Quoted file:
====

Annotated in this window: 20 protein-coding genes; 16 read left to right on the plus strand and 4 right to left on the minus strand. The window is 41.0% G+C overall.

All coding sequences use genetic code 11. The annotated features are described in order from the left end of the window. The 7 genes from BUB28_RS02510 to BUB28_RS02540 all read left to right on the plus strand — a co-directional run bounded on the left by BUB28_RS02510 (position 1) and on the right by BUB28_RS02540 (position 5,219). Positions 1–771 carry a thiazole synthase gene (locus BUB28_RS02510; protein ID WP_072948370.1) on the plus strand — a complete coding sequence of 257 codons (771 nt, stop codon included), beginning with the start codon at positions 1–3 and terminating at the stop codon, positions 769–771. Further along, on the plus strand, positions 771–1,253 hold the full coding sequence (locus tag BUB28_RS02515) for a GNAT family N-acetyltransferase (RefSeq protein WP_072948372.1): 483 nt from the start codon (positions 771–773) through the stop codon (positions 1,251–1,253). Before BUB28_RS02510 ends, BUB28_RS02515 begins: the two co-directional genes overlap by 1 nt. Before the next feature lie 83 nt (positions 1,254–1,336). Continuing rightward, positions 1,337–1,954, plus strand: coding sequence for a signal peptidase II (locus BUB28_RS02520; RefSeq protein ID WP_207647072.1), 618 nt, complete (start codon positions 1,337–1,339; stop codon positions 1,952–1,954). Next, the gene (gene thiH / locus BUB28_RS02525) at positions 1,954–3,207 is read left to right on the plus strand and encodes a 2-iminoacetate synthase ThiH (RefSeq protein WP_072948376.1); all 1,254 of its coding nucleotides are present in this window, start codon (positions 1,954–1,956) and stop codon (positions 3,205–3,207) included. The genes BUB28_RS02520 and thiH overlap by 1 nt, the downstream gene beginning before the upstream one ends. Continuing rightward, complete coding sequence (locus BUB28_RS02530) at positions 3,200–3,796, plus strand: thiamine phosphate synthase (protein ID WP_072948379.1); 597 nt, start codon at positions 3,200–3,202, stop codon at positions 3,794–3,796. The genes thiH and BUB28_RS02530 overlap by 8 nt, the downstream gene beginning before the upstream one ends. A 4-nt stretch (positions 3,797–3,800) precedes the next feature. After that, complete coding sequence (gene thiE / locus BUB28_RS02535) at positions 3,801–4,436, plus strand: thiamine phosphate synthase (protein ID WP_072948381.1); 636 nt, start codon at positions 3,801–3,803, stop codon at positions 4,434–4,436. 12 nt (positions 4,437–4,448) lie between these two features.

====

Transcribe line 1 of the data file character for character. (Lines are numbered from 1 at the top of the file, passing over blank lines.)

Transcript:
Annotated in this window: 20 protein-coding genes; 16 read left to right on the plus strand and 4 right to left on the minus strand. The window is 41.0% G+C overall.